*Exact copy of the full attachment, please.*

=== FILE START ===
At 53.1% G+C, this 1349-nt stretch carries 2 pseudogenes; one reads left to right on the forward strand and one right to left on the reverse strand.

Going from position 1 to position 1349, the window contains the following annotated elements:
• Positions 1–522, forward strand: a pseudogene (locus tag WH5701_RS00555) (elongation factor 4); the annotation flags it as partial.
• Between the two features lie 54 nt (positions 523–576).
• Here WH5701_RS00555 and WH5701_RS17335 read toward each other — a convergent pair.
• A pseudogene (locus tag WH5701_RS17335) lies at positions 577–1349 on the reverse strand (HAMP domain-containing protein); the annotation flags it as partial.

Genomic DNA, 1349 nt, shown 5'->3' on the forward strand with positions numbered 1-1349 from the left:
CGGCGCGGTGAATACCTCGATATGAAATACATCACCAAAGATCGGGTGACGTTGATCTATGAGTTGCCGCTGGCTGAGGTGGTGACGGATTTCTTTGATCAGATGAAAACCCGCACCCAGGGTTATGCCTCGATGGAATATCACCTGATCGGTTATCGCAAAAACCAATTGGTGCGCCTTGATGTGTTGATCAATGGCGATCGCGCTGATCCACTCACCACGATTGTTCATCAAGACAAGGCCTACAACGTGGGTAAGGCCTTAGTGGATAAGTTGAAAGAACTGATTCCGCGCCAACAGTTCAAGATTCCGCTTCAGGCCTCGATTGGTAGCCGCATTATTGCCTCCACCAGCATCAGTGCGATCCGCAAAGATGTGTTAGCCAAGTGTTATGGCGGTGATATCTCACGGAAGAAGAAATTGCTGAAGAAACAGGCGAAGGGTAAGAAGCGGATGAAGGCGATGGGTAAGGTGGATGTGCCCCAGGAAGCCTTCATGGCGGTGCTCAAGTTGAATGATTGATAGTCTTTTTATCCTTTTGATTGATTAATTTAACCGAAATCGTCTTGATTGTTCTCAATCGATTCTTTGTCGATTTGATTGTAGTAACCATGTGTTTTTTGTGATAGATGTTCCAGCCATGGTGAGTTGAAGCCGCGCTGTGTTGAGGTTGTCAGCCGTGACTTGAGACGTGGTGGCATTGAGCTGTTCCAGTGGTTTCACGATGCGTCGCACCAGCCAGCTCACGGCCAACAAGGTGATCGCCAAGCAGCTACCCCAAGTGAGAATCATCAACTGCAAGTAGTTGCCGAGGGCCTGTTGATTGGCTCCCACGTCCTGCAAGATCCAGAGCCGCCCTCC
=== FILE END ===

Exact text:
At 53.1% G+C, this 1349-nt stretch carries 2 pseudogenes; one reads left to right on the forward strand and one right to left on the reverse strand.

Going from position 1 to position 1349, the window contains the following annotated elements:
• Positions 1–522, forward strand: a pseudogene (locus tag WH5701_RS00555) (elongation factor 4); the annotation flags it as partial.
• Between the two features lie 54 nt (positions 523–576).
• Here WH5701_RS00555 and WH5701_RS17335 read toward each other — a convergent pair.
• A pseudogene (locus tag WH5701_RS17335) lies at positions 577–1349 on the reverse strand (HAMP domain-containing protein); the annotation flags it as partial.

Genomic DNA, 1349 nt, shown 5'->3' on the forward strand with positions numbered 1-1349 from the left:
CGGCGCGGTGAATACCTCGATATGAAATACATCACCAAAGATCGGGTGACGTTGATCTATGAGTTGCCGCTGGCTGAGGTGGTGACGGATTTCTTTGATCAGATGAAAACCCGCACCCAGGGTTATGCCTCGATGGAATATCACCTGATCGGTTATCGCAAAAACCAATTGGTGCGCCTTGATGTGTTGATCAATGGCGATCGCGCTGATCCACTCACCACGATTGTTCATCAAGACAAGGCCTACAACGTGGGTAAGGCCTTAGTGGATAAGTTGAAAGAACTGATTCCGCGCCAACAGTTCAAGATTCCGCTTCAGGCCTCGATTGGTAGCCGCATTATTGCCTCCACCAGCATCAGTGCGATCCGCAAAGATGTGTTAGCCAAGTGTTATGGCGGTGATATCTCACGGAAGAAGAAATTGCTGAAGAAACAGGCGAAGGGTAAGAAGCGGATGAAGGCGATGGGTAAGGTGGATGTGCCCCAGGAAGCCTTCATGGCGGTGCTCAAGTTGAATGATTGATAGTCTTTTTATCCTTTTGATTGATTAATTTAACCGAAATCGTCTTGATTGTTCTCAATCGATTCTTTGTCGATTTGATTGTAGTAACCATGTGTTTTTTGTGATAGATGTTCCAGCCATGGTGAGTTGAAGCCGCGCTGTGTTGAGGTTGTCAGCCGTGACTTGAGACGTGGTGGCATTGAGCTGTTCCAGTGGTTTCACGATGCGTCGCACCAGCCAGCTCACGGCCAACAAGGTGATCGCCAAGCAGCTACCCCAAGTGAGAATCATCAACTGCAAGTAGTTGCCGAGGGCCTGTTGATTGGCTCCCACGTCCTGCAAGATCCAGAGCCGCCCTCC